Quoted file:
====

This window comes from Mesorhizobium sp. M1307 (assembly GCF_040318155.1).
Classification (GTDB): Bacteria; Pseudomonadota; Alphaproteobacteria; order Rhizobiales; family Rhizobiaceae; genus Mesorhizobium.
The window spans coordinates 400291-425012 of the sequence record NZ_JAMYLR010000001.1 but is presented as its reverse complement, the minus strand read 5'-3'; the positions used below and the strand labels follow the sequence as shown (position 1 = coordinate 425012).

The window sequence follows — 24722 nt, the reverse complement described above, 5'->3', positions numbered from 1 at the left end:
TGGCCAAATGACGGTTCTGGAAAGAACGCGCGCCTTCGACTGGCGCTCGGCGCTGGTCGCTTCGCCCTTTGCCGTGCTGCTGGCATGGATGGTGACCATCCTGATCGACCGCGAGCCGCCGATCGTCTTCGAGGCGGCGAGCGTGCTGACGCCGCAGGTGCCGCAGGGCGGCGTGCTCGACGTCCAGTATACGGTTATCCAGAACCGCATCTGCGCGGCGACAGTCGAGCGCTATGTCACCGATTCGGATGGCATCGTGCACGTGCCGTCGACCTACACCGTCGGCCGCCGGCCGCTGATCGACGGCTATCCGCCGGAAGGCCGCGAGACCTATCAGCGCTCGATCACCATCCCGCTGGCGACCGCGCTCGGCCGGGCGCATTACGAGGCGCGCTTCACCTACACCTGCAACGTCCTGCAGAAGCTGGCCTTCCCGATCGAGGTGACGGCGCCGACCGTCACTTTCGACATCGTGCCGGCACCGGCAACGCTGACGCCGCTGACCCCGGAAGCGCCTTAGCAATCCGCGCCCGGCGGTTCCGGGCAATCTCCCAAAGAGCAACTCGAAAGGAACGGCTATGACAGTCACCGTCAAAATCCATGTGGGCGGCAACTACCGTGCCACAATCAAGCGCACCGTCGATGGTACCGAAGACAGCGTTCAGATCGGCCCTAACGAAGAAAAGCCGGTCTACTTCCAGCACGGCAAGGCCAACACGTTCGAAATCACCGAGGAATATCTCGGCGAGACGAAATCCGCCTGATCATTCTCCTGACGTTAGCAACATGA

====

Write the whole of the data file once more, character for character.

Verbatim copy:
This window comes from Mesorhizobium sp. M1307 (assembly GCF_040318155.1).
Classification (GTDB): Bacteria; Pseudomonadota; Alphaproteobacteria; order Rhizobiales; family Rhizobiaceae; genus Mesorhizobium.
The window spans coordinates 400291-425012 of the sequence record NZ_JAMYLR010000001.1 but is presented as its reverse complement, the minus strand read 5'-3'; the positions used below and the strand labels follow the sequence as shown (position 1 = coordinate 425012).

The window sequence follows — 24722 nt, the reverse complement described above, 5'->3', positions numbered from 1 at the left end:
TGGCCAAATGACGGTTCTGGAAAGAACGCGCGCCTTCGACTGGCGCTCGGCGCTGGTCGCTTCGCCCTTTGCCGTGCTGCTGGCATGGATGGTGACCATCCTGATCGACCGCGAGCCGCCGATCGTCTTCGAGGCGGCGAGCGTGCTGACGCCGCAGGTGCCGCAGGGCGGCGTGCTCGACGTCCAGTATACGGTTATCCAGAACCGCATCTGCGCGGCGACAGTCGAGCGCTATGTCACCGATTCGGATGGCATCGTGCACGTGCCGTCGACCTACACCGTCGGCCGCCGGCCGCTGATCGACGGCTATCCGCCGGAAGGCCGCGAGACCTATCAGCGCTCGATCACCATCCCGCTGGCGACCGCGCTCGGCCGGGCGCATTACGAGGCGCGCTTCACCTACACCTGCAACGTCCTGCAGAAGCTGGCCTTCCCGATCGAGGTGACGGCGCCGACCGTCACTTTCGACATCGTGCCGGCACCGGCAACGCTGACGCCGCTGACCCCGGAAGCGCCTTAGCAATCCGCGCCCGGCGGTTCCGGGCAATCTCCCAAAGAGCAACTCGAAAGGAACGGCTATGACAGTCACCGTCAAAATCCATGTGGGCGGCAACTACCGTGCCACAATCAAGCGCACCGTCGATGGTACCGAAGACAGCGTTCAGATCGGCCCTAACGAAGAAAAGCCGGTCTACTTCCAGCACGGCAAGGCCAACACGTTCGAAATCACCGAGGAATATCTCGGCGAGACGAAATCCGCCTGATCATTCTCCTGACGTTAGCAACATGA